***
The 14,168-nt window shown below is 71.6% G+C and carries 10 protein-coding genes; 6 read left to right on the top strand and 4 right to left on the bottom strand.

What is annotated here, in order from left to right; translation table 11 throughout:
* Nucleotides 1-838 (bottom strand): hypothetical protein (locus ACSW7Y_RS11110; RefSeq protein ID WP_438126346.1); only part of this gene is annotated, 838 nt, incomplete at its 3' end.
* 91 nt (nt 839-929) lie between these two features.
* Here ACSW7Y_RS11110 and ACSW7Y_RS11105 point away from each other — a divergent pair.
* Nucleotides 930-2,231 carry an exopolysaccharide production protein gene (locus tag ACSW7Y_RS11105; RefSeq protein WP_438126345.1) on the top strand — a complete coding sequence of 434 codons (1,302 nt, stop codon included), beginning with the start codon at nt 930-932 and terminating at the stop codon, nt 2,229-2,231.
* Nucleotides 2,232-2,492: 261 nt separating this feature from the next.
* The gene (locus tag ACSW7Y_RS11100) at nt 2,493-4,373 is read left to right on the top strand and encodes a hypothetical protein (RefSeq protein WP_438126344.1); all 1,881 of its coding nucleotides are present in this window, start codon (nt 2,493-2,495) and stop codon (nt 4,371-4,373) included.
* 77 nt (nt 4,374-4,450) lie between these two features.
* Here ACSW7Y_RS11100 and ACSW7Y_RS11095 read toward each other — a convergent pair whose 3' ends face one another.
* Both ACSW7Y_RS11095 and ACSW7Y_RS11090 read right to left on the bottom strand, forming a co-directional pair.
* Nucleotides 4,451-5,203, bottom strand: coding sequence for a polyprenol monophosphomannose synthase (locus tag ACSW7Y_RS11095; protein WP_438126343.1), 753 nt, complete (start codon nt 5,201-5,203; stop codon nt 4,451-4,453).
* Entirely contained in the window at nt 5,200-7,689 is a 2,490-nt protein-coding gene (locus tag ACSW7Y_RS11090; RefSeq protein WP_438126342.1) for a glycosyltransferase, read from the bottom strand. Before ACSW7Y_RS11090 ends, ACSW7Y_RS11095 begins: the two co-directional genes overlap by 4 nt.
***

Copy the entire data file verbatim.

The 14,168-nt window shown below is 71.6% G+C and carries 10 protein-coding genes; 6 read left to right on the top strand and 4 right to left on the bottom strand.

What is annotated here, in order from left to right; translation table 11 throughout:
* Nucleotides 1-838 (bottom strand): hypothetical protein (locus ACSW7Y_RS11110; RefSeq protein ID WP_438126346.1); only part of this gene is annotated, 838 nt, incomplete at its 3' end.
* 91 nt (nt 839-929) lie between these two features.
* Here ACSW7Y_RS11110 and ACSW7Y_RS11105 point away from each other — a divergent pair.
* Nucleotides 930-2,231 carry an exopolysaccharide production protein gene (locus tag ACSW7Y_RS11105; RefSeq protein WP_438126345.1) on the top strand — a complete coding sequence of 434 codons (1,302 nt, stop codon included), beginning with the start codon at nt 930-932 and terminating at the stop codon, nt 2,229-2,231.
* Nucleotides 2,232-2,492: 261 nt separating this feature from the next.
* The gene (locus tag ACSW7Y_RS11100) at nt 2,493-4,373 is read left to right on the top strand and encodes a hypothetical protein (RefSeq protein WP_438126344.1); all 1,881 of its coding nucleotides are present in this window, start codon (nt 2,493-2,495) and stop codon (nt 4,371-4,373) included.
* 77 nt (nt 4,374-4,450) lie between these two features.
* Here ACSW7Y_RS11100 and ACSW7Y_RS11095 read toward each other — a convergent pair whose 3' ends face one another.
* Both ACSW7Y_RS11095 and ACSW7Y_RS11090 read right to left on the bottom strand, forming a co-directional pair.
* Nucleotides 4,451-5,203, bottom strand: coding sequence for a polyprenol monophosphomannose synthase (locus tag ACSW7Y_RS11095; protein WP_438126343.1), 753 nt, complete (start codon nt 5,201-5,203; stop codon nt 4,451-4,453).
* Entirely contained in the window at nt 5,200-7,689 is a 2,490-nt protein-coding gene (locus tag ACSW7Y_RS11090; RefSeq protein WP_438126342.1) for a glycosyltransferase, read from the bottom strand. Before ACSW7Y_RS11090 ends, ACSW7Y_RS11095 begins: the two co-directional genes overlap by 4 nt.